We once believed that partners in a relationship had to share the same religious values throughout their lives in order to survive. Today, that paradigm is being challenged. The following are examples of mixed spiritual relationships, the first a Thornhill, Ont., couple who met at different spiritual times in their lives and came together, the second, a midtown marriage that began on the same footing, then diverged in practice and beliefs.
When my husband and I met, I was secular. He was Orthodox. We got married. I knew having a kosher home would be a given. We cleaned it together. I kept an open mind and was intent upon learning every day. The process was slow.
My children were five and six when we met. My girls were thrilled we koshered our home and were more Shabbat observant. These practices have enhanced our closeness.
The shul community has offered us extreme warmth and wonderful character-building classes that I look forward to. Shul has been a really positive experience for my kids after going through their parents’ divorce.
My husband understands we grow at our own pace and doesn’t believe I should change for him. If I go for a manicure on Shabbat, he doesn’t judge me. He is pleased I am doing something nice for myself. I would never turn on the television. I admire his commitment to Jewish law.
My mother’s husband observes Shabbat. She does not. She only eats kosher. Their marriage is probably stronger than most. They taught me the key is to grow at the same time in your own way.
My goal is to never say never. With my husband by me, I can embrace opportunities I never had in my secular childhood.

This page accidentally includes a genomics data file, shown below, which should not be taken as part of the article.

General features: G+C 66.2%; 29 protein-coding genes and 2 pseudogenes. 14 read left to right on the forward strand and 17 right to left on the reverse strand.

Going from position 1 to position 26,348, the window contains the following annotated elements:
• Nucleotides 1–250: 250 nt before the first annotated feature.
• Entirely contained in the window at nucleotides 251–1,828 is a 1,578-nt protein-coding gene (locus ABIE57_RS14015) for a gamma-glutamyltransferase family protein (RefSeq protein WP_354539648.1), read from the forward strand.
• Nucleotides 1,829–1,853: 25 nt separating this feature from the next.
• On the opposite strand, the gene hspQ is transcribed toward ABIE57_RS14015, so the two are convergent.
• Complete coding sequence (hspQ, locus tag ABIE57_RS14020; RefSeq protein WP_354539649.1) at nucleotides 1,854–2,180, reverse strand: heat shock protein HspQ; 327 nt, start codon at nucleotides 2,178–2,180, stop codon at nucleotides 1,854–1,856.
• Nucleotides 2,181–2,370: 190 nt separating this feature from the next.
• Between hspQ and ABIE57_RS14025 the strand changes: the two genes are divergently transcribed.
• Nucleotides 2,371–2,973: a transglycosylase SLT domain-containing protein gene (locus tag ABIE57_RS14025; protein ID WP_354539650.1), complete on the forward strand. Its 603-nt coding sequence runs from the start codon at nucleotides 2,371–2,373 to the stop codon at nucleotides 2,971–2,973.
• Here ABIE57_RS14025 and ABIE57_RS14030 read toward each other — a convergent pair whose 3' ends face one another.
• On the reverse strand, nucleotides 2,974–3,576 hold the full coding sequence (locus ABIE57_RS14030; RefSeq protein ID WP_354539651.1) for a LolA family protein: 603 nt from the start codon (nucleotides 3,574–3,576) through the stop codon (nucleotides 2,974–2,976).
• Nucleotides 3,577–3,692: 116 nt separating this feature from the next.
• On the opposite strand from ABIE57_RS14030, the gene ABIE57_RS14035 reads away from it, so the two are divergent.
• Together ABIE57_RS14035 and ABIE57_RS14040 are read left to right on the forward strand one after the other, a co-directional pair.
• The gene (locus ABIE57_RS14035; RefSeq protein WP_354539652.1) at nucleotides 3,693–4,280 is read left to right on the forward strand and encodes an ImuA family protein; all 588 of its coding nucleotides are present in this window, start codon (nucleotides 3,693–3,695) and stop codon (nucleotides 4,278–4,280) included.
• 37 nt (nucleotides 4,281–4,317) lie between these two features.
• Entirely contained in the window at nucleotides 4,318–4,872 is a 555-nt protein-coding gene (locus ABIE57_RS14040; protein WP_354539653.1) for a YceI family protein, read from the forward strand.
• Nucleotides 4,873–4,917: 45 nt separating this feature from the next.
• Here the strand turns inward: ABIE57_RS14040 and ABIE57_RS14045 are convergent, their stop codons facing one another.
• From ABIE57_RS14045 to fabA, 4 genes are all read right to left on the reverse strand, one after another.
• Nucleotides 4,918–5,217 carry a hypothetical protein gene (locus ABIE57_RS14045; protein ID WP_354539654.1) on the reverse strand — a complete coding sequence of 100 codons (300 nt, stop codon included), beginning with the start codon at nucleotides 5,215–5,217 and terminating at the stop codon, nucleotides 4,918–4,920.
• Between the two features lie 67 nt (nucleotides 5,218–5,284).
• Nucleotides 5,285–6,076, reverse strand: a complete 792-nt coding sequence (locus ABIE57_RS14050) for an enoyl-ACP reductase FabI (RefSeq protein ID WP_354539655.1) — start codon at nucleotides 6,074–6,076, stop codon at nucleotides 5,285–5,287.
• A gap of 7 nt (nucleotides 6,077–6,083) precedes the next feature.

We started to date at 19 (15 years ago). We were at a similar spiritual place. After studying eastern philosophy and a trip to Israel, my husband started putting on tfillin. He found what intrigued him in the eastern world was available in his own backyard.
I took on more traditions over the years, but it didn’t feel authentic. I needed to pursue my own journey while respecting and honouring his. It was a challenge negotiating our differing spiritual journeys while staying close and together.
We had become more observant before we had children, now ages five and three, so they haven’t known anything different. It has, however, been confusing for them since we started doing things differently, but they understand what we do together as a family is consistent and important. We teach them there are many ways to be meaningfully Jewish – there is no right or wrong.
At first, we felt a different level of observance would separate us. We tried to do everything by the same rules. We found this stifling and were much happier when we could honour each other’s needs. We connect on many common interests, like Mussar and yoga.
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Ultimately, when each other’s happiness is the utmost priority, things fall into place – not easily, but eventually they do.
There are many couples in a similar situation. However, each one is unique. The successful couples avoid persuasion and alternatively seek understanding and respect. Eventually, they may come back to the same path, or maybe not. Another common “rule” is: consistency for the children. They mustn’t feel that Judaism is a point of conflict, or they will likely grow to have negative associations with it. I am not sure there is a prescribed “lifestyle” out there.